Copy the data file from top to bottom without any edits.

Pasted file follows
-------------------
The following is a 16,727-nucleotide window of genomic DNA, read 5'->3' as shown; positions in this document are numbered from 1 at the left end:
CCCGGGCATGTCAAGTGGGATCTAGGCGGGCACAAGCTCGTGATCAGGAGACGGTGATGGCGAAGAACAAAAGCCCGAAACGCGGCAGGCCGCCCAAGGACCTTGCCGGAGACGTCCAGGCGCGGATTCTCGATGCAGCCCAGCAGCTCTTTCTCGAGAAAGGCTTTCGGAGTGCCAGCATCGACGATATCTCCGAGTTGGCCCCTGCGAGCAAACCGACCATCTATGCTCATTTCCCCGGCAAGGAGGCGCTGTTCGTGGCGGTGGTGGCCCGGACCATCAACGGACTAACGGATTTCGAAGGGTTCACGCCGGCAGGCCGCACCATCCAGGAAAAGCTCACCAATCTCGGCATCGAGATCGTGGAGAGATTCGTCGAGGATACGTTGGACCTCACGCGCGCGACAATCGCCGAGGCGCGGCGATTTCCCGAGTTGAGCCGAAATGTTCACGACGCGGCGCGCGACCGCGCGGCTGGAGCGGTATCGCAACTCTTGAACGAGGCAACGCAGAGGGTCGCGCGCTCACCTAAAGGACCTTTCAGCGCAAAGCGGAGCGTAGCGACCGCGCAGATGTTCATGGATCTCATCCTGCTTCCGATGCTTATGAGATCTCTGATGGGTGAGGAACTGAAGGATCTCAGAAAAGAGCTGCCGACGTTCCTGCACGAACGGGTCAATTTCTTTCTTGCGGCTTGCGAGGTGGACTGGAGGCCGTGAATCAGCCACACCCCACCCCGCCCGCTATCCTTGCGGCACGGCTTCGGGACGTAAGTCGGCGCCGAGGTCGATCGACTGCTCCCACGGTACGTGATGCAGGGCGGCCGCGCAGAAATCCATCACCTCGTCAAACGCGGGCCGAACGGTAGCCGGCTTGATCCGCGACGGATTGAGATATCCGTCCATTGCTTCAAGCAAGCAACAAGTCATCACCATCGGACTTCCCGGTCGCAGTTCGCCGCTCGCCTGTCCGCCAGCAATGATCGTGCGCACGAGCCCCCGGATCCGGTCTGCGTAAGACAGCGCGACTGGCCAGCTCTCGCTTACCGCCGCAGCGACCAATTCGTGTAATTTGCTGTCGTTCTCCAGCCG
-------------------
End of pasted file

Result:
The following is a 16,727-nucleotide window of genomic DNA, read 5'->3' as shown; positions in this document are numbered from 1 at the left end:
CCCGGGCATGTCAAGTGGGATCTAGGCGGGCACAAGCTCGTGATCAGGAGACGGTGATGGCGAAGAACAAAAGCCCGAAACGCGGCAGGCCGCCCAAGGACCTTGCCGGAGACGTCCAGGCGCGGATTCTCGATGCAGCCCAGCAGCTCTTTCTCGAGAAAGGCTTTCGGAGTGCCAGCATCGACGATATCTCCGAGTTGGCCCCTGCGAGCAAACCGACCATCTATGCTCATTTCCCCGGCAAGGAGGCGCTGTTCGTGGCGGTGGTGGCCCGGACCATCAACGGACTAACGGATTTCGAAGGGTTCACGCCGGCAGGCCGCACCATCCAGGAAAAGCTCACCAATCTCGGCATCGAGATCGTGGAGAGATTCGTCGAGGATACGTTGGACCTCACGCGCGCGACAATCGCCGAGGCGCGGCGATTTCCCGAGTTGAGCCGAAATGTTCACGACGCGGCGCGCGACCGCGCGGCTGGAGCGGTATCGCAACTCTTGAACGAGGCAACGCAGAGGGTCGCGCGCTCACCTAAAGGACCTTTCAGCGCAAAGCGGAGCGTAGCGACCGCGCAGATGTTCATGGATCTCATCCTGCTTCCGATGCTTATGAGATCTCTGATGGGTGAGGAACTGAAGGATCTCAGAAAAGAGCTGCCGACGTTCCTGCACGAACGGGTCAATTTCTTTCTTGCGGCTTGCGAGGTGGACTGGAGGCCGTGAATCAGCCACACCCCACCCCGCCCGCTATCCTTGCGGCACGGCTTCGGGACGTAAGTCGGCGCCGAGGTCGATCGACTGCTCCCACGGTACGTGATGCAGGGCGGCCGCGCAGAAATCCATCACCTCGTCAAACGCGGGCCGAACGGTAGCCGGCTTGATCCGCGACGGATTGAGATATCCGTCCATTGCTTCAAGCAAGCAACAAGTCATCACCATCGGACTTCCCGGTCGCAGTTCGCCGCTCGCCTGTCCGCCAGCAATGATCGTGCGCACGAGCCCCCGGATCCGGTCTGCGTAAGACAGCGCGACTGGCCAGCTCTCGCTTACCGCCGCAGCGACCAATTCGTGTAATTTGCTGTCGTTCTCCAGCCG